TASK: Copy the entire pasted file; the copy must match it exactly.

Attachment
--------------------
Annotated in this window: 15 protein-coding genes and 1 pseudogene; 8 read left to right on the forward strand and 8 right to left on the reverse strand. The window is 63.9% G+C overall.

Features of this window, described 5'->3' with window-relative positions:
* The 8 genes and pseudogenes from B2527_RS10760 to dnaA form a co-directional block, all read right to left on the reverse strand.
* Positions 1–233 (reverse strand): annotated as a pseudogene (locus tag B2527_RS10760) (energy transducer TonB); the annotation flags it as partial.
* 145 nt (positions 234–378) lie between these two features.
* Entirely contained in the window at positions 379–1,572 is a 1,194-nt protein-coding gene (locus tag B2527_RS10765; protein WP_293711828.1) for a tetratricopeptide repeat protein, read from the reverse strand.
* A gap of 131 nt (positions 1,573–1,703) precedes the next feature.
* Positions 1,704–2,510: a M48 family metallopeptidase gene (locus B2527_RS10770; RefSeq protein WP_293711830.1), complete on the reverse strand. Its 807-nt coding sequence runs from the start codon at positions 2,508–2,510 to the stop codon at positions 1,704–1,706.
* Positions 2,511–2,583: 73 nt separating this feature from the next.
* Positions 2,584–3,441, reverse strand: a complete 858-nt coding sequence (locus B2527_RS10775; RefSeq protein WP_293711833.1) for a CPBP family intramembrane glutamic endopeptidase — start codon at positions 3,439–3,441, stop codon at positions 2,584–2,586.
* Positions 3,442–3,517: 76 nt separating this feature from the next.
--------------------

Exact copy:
Annotated in this window: 15 protein-coding genes and 1 pseudogene; 8 read left to right on the forward strand and 8 right to left on the reverse strand. The window is 63.9% G+C overall.

Features of this window, described 5'->3' with window-relative positions:
* The 8 genes and pseudogenes from B2527_RS10760 to dnaA form a co-directional block, all read right to left on the reverse strand.
* Positions 1–233 (reverse strand): annotated as a pseudogene (locus tag B2527_RS10760) (energy transducer TonB); the annotation flags it as partial.
* 145 nt (positions 234–378) lie between these two features.
* Entirely contained in the window at positions 379–1,572 is a 1,194-nt protein-coding gene (locus tag B2527_RS10765; protein WP_293711828.1) for a tetratricopeptide repeat protein, read from the reverse strand.
* A gap of 131 nt (positions 1,573–1,703) precedes the next feature.
* Positions 1,704–2,510: a M48 family metallopeptidase gene (locus B2527_RS10770; RefSeq protein WP_293711830.1), complete on the reverse strand. Its 807-nt coding sequence runs from the start codon at positions 2,508–2,510 to the stop codon at positions 1,704–1,706.
* Positions 2,511–2,583: 73 nt separating this feature from the next.
* Positions 2,584–3,441, reverse strand: a complete 858-nt coding sequence (locus B2527_RS10775; RefSeq protein WP_293711833.1) for a CPBP family intramembrane glutamic endopeptidase — start codon at positions 3,439–3,441, stop codon at positions 2,584–2,586.
* Positions 3,442–3,517: 76 nt separating this feature from the next.